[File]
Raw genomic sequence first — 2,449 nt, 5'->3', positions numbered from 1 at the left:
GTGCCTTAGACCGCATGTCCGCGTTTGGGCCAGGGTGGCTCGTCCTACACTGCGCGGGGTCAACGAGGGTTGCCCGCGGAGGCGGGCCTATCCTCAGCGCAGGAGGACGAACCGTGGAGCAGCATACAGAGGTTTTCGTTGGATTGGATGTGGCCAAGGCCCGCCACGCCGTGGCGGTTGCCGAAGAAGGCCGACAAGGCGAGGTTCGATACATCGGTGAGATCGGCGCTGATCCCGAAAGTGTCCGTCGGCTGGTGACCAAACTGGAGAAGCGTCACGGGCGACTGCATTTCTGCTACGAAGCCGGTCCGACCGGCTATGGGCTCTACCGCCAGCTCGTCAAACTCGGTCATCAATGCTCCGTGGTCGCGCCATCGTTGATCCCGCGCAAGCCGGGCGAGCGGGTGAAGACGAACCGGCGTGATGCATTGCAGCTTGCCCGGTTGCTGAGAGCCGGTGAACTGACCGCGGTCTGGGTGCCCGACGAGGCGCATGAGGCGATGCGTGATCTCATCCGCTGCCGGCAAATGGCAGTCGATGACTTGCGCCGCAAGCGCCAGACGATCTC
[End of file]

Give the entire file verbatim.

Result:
Raw genomic sequence first — 2,449 nt, 5'->3', positions numbered from 1 at the left:
GTGCCTTAGACCGCATGTCCGCGTTTGGGCCAGGGTGGCTCGTCCTACACTGCGCGGGGTCAACGAGGGTTGCCCGCGGAGGCGGGCCTATCCTCAGCGCAGGAGGACGAACCGTGGAGCAGCATACAGAGGTTTTCGTTGGATTGGATGTGGCCAAGGCCCGCCACGCCGTGGCGGTTGCCGAAGAAGGCCGACAAGGCGAGGTTCGATACATCGGTGAGATCGGCGCTGATCCCGAAAGTGTCCGTCGGCTGGTGACCAAACTGGAGAAGCGTCACGGGCGACTGCATTTCTGCTACGAAGCCGGTCCGACCGGCTATGGGCTCTACCGCCAGCTCGTCAAACTCGGTCATCAATGCTCCGTGGTCGCGCCATCGTTGATCCCGCGCAAGCCGGGCGAGCGGGTGAAGACGAACCGGCGTGATGCATTGCAGCTTGCCCGGTTGCTGAGAGCCGGTGAACTGACCGCGGTCTGGGTGCCCGACGAGGCGCATGAGGCGATGCGTGATCTCATCCGCTGCCGGCAAATGGCAGTCGATGACTTGCGCCGCAAGCGCCAGACGATCTC